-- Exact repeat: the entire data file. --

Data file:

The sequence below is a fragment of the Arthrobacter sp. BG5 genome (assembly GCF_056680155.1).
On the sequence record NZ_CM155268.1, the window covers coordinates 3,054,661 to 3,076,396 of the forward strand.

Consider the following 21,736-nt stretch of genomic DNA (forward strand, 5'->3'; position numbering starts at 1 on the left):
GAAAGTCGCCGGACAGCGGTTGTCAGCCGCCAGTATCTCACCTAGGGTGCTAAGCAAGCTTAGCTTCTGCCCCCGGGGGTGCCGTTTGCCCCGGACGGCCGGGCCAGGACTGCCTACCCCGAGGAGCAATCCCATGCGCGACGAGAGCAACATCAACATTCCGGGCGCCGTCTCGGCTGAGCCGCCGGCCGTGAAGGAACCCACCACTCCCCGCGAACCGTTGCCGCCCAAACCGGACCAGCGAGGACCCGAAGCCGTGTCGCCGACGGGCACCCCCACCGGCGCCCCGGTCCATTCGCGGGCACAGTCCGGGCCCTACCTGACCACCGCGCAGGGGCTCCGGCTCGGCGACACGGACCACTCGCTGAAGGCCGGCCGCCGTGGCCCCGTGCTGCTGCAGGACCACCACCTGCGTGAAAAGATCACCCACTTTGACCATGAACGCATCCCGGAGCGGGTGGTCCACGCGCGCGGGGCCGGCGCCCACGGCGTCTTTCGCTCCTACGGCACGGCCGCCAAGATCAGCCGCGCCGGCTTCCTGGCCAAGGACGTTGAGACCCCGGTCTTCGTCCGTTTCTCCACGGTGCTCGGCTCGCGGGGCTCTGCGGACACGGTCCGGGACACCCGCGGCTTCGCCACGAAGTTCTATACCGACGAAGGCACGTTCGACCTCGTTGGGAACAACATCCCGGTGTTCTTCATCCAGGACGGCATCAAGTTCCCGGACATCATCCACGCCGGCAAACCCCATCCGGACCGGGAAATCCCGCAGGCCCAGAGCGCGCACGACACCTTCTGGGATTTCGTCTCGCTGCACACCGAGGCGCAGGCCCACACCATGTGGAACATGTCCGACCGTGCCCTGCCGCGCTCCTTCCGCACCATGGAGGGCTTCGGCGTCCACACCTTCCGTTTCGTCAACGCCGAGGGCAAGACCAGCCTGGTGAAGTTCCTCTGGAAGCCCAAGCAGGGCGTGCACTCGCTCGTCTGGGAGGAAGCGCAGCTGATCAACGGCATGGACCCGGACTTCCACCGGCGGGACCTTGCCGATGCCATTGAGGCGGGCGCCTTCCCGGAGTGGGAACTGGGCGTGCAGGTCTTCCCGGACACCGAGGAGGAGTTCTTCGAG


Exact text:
The sequence below is a fragment of the Arthrobacter sp. BG5 genome (assembly GCF_056680155.1).
On the sequence record NZ_CM155268.1, the window covers coordinates 3,054,661 to 3,076,396 of the forward strand.

Consider the following 21,736-nt stretch of genomic DNA (forward strand, 5'->3'; position numbering starts at 1 on the left):
GAAAGTCGCCGGACAGCGGTTGTCAGCCGCCAGTATCTCACCTAGGGTGCTAAGCAAGCTTAGCTTCTGCCCCCGGGGGTGCCGTTTGCCCCGGACGGCCGGGCCAGGACTGCCTACCCCGAGGAGCAATCCCATGCGCGACGAGAGCAACATCAACATTCCGGGCGCCGTCTCGGCTGAGCCGCCGGCCGTGAAGGAACCCACCACTCCCCGCGAACCGTTGCCGCCCAAACCGGACCAGCGAGGACCCGAAGCCGTGTCGCCGACGGGCACCCCCACCGGCGCCCCGGTCCATTCGCGGGCACAGTCCGGGCCCTACCTGACCACCGCGCAGGGGCTCCGGCTCGGCGACACGGACCACTCGCTGAAGGCCGGCCGCCGTGGCCCCGTGCTGCTGCAGGACCACCACCTGCGTGAAAAGATCACCCACTTTGACCATGAACGCATCCCGGAGCGGGTGGTCCACGCGCGCGGGGCCGGCGCCCACGGCGTCTTTCGCTCCTACGGCACGGCCGCCAAGATCAGCCGCGCCGGCTTCCTGGCCAAGGACGTTGAGACCCCGGTCTTCGTCCGTTTCTCCACGGTGCTCGGCTCGCGGGGCTCTGCGGACACGGTCCGGGACACCCGCGGCTTCGCCACGAAGTTCTATACCGACGAAGGCACGTTCGACCTCGTTGGGAACAACATCCCGGTGTTCTTCATCCAGGACGGCATCAAGTTCCCGGACATCATCCACGCCGGCAAACCCCATCCGGACCGGGAAATCCCGCAGGCCCAGAGCGCGCACGACACCTTCTGGGATTTCGTCTCGCTGCACACCGAGGCGCAGGCCCACACCATGTGGAACATGTCCGACCGTGCCCTGCCGCGCTCCTTCCGCACCATGGAGGGCTTCGGCGTCCACACCTTCCGTTTCGTCAACGCCGAGGGCAAGACCAGCCTGGTGAAGTTCCTCTGGAAGCCCAAGCAGGGCGTGCACTCGCTCGTCTGGGAGGAAGCGCAGCTGATCAACGGCATGGACCCGGACTTCCACCGGCGGGACCTTGCCGATGCCATTGAGGCGGGCGCCTTCCCGGAGTGGGAACTGGGCGTGCAGGTCTTCCCGGACACCGAGGAGGAGTTCTTCGAG